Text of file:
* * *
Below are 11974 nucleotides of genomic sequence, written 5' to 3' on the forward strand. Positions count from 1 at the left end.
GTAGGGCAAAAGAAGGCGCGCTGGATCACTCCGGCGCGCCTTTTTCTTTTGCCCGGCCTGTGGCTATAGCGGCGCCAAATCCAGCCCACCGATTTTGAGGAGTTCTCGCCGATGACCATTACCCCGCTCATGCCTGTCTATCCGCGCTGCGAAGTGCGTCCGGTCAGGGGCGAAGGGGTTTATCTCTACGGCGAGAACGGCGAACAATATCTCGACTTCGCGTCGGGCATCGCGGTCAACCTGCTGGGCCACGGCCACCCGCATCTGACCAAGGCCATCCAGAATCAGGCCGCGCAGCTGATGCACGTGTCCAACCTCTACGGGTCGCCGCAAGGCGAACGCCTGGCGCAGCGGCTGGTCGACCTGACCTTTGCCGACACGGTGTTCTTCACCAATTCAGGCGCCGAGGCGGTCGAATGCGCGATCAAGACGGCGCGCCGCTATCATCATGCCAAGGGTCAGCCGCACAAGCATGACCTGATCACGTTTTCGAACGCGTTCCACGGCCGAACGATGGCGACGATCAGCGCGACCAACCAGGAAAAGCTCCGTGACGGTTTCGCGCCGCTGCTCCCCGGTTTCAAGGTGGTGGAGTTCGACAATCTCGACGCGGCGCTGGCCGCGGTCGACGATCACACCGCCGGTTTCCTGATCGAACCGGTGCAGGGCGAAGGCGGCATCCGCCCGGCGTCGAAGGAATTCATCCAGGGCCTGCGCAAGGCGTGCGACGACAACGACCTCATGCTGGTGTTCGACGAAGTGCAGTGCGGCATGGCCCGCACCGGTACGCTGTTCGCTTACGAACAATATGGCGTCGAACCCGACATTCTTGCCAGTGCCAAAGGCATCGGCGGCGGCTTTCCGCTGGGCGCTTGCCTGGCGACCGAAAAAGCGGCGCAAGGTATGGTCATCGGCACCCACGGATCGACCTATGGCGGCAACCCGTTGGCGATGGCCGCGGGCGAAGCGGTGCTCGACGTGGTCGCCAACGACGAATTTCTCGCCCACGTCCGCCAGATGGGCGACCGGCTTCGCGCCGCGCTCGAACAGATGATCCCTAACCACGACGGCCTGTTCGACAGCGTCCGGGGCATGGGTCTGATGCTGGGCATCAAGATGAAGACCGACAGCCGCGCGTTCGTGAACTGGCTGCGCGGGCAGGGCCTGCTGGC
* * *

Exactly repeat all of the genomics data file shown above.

Below are 11974 nucleotides of genomic sequence, written 5' to 3' on the forward strand. Positions count from 1 at the left end.
GTAGGGCAAAAGAAGGCGCGCTGGATCACTCCGGCGCGCCTTTTTCTTTTGCCCGGCCTGTGGCTATAGCGGCGCCAAATCCAGCCCACCGATTTTGAGGAGTTCTCGCCGATGACCATTACCCCGCTCATGCCTGTCTATCCGCGCTGCGAAGTGCGTCCGGTCAGGGGCGAAGGGGTTTATCTCTACGGCGAGAACGGCGAACAATATCTCGACTTCGCGTCGGGCATCGCGGTCAACCTGCTGGGCCACGGCCACCCGCATCTGACCAAGGCCATCCAGAATCAGGCCGCGCAGCTGATGCACGTGTCCAACCTCTACGGGTCGCCGCAAGGCGAACGCCTGGCGCAGCGGCTGGTCGACCTGACCTTTGCCGACACGGTGTTCTTCACCAATTCAGGCGCCGAGGCGGTCGAATGCGCGATCAAGACGGCGCGCCGCTATCATCATGCCAAGGGTCAGCCGCACAAGCATGACCTGATCACGTTTTCGAACGCGTTCCACGGCCGAACGATGGCGACGATCAGCGCGACCAACCAGGAAAAGCTCCGTGACGGTTTCGCGCCGCTGCTCCCCGGTTTCAAGGTGGTGGAGTTCGACAATCTCGACGCGGCGCTGGCCGCGGTCGACGATCACACCGCCGGTTTCCTGATCGAACCGGTGCAGGGCGAAGGCGGCATCCGCCCGGCGTCGAAGGAATTCATCCAGGGCCTGCGCAAGGCGTGCGACGACAACGACCTCATGCTGGTGTTCGACGAAGTGCAGTGCGGCATGGCCCGCACCGGTACGCTGTTCGCTTACGAACAATATGGCGTCGAACCCGACATTCTTGCCAGTGCCAAAGGCATCGGCGGCGGCTTTCCGCTGGGCGCTTGCCTGGCGACCGAAAAAGCGGCGCAAGGTATGGTCATCGGCACCCACGGATCGACCTATGGCGGCAACCCGTTGGCGATGGCCGCGGGCGAAGCGGTGCTCGACGTGGTCGCCAACGACGAATTTCTCGCCCACGTCCGCCAGATGGGCGACCGGCTTCGCGCCGCGCTCGAACAGATGATCCCTAACCACGACGGCCTGTTCGACAGCGTCCGGGGCATGGGTCTGATGCTGGGCATCAAGATGAAGACCGACAGCCGCGCGTTCGTGAACTGGCTGCGCGGGCAGGGCCTGCTGGC